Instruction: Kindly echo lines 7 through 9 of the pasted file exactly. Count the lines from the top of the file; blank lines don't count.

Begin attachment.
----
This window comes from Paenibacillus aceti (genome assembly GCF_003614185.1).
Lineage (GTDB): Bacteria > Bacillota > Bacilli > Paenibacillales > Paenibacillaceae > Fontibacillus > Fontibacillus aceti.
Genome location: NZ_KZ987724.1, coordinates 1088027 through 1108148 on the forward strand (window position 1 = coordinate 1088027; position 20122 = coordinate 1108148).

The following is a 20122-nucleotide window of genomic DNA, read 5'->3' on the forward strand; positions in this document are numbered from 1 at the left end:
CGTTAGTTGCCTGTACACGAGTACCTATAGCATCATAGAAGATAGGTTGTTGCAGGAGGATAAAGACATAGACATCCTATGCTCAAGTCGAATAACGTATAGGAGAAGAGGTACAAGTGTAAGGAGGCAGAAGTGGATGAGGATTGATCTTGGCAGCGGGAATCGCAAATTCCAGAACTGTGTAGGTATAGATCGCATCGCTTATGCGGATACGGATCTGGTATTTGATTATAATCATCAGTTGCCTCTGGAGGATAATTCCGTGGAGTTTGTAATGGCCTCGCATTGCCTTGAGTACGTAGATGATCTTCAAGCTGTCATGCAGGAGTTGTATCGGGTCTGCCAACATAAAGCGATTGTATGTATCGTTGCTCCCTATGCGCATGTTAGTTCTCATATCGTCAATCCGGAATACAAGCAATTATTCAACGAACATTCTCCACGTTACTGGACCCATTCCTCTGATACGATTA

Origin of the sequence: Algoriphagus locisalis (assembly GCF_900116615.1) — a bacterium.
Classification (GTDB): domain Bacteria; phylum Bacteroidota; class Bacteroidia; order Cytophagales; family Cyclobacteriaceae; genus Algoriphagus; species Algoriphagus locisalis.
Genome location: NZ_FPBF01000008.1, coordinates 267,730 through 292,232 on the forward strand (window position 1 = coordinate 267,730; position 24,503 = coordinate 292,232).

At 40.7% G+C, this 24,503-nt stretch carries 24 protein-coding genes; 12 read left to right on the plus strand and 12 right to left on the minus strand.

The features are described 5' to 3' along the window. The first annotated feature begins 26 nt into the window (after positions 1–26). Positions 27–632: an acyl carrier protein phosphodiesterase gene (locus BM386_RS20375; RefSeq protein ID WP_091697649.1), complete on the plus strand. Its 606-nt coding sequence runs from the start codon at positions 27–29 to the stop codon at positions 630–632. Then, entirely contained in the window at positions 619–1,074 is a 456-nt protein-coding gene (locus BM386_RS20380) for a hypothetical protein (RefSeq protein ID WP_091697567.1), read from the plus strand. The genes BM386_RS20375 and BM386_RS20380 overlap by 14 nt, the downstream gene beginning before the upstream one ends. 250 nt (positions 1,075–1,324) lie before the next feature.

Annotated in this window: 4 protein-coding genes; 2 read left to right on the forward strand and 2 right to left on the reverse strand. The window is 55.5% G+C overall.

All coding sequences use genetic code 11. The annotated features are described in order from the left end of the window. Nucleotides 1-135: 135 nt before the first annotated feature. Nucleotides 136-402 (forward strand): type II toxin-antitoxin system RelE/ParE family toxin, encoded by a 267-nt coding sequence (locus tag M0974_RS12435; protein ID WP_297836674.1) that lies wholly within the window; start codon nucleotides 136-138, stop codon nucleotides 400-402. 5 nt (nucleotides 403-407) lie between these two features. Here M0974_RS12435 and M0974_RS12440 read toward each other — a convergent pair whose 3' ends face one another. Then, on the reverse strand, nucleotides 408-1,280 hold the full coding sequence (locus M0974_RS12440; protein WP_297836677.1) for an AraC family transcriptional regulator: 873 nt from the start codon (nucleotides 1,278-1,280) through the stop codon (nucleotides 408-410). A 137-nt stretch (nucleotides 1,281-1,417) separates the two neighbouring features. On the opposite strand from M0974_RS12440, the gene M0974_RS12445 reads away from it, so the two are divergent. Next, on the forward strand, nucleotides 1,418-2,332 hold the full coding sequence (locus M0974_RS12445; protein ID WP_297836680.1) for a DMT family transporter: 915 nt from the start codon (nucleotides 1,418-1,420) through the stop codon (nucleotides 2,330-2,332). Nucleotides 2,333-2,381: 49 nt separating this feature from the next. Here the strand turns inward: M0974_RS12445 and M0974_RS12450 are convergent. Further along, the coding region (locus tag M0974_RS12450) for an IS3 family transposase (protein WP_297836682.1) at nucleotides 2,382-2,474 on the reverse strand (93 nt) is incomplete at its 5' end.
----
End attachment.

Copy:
Classification (GTDB): domain Bacteria; phylum Bacteroidota; class Bacteroidia; order Cytophagales; family Cyclobacteriaceae; genus Algoriphagus; species Algoriphagus locisalis.
Genome location: NZ_FPBF01000008.1, coordinates 267,730 through 292,232 on the forward strand (window position 1 = coordinate 267,730; position 24,503 = coordinate 292,232).

At 40.7% G+C, this 24,503-nt stretch carries 24 protein-coding genes; 12 read left to right on the plus strand and 12 right to left on the minus strand.